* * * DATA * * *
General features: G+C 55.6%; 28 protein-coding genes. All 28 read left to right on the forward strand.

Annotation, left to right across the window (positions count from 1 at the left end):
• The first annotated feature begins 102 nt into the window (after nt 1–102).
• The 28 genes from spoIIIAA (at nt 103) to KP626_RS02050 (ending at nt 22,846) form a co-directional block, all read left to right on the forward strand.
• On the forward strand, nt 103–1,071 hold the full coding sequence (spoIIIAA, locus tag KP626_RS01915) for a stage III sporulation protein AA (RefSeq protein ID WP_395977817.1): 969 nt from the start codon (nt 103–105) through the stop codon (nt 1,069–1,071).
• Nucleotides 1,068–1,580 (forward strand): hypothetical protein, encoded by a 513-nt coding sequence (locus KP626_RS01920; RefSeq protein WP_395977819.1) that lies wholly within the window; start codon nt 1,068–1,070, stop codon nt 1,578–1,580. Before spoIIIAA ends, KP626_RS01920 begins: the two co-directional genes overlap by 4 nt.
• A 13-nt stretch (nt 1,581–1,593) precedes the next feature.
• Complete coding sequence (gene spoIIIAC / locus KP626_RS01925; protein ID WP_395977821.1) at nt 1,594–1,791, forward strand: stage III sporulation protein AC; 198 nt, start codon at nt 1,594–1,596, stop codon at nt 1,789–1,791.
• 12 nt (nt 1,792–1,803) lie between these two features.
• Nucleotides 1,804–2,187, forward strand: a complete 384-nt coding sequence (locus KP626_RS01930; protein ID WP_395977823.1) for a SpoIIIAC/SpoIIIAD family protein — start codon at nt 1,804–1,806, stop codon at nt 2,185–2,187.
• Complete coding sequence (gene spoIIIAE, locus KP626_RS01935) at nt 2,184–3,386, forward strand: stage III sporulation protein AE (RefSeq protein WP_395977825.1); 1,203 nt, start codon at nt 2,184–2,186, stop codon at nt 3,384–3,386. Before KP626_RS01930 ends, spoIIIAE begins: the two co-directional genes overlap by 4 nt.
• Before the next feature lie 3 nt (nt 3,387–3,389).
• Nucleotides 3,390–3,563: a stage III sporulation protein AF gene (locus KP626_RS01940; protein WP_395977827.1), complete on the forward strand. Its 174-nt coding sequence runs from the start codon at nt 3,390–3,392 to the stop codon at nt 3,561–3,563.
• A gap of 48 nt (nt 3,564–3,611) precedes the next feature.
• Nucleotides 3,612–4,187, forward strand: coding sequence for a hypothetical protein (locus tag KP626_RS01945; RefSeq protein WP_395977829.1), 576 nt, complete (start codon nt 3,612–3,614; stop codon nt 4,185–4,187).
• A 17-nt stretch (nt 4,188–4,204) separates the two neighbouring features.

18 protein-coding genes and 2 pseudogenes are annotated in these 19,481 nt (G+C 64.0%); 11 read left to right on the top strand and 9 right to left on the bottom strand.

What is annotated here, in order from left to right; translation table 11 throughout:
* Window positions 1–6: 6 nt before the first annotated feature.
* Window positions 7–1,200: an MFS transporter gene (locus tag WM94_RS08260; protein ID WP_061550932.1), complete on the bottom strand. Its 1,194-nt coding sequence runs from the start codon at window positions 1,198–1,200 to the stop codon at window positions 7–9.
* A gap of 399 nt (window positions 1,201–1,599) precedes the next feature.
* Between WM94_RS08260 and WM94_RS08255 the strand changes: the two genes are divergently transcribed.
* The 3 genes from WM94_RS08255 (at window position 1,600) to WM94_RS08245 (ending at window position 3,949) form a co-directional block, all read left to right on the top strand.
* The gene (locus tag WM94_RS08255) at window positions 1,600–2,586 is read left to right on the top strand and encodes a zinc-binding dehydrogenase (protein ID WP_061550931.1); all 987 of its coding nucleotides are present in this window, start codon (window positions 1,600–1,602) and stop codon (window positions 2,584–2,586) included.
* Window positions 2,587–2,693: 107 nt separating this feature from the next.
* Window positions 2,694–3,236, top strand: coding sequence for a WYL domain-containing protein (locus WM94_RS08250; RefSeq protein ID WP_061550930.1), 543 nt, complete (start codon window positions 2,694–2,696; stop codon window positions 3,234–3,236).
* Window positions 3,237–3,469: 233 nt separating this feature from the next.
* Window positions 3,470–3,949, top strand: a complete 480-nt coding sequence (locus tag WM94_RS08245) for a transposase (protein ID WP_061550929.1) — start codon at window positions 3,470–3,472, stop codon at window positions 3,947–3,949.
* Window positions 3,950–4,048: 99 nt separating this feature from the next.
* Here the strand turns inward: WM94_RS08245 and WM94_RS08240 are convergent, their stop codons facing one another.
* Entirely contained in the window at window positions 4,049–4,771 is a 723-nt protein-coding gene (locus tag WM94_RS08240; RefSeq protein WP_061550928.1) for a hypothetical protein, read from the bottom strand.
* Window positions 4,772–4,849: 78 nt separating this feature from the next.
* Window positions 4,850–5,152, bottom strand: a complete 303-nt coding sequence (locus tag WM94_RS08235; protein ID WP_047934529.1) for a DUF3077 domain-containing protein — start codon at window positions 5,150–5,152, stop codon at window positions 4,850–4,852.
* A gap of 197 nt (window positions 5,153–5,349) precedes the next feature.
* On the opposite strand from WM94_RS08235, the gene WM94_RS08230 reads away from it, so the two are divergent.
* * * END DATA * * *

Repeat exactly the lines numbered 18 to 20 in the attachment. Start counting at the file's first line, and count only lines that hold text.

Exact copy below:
What is annotated here, in order from left to right; translation table 11 throughout:
* Window positions 1–6: 6 nt before the first annotated feature.
* Window positions 7–1,200: an MFS transporter gene (locus tag WM94_RS08260; protein ID WP_061550932.1), complete on the bottom strand. Its 1,194-nt coding sequence runs from the start codon at window positions 1,198–1,200 to the stop codon at window positions 7–9.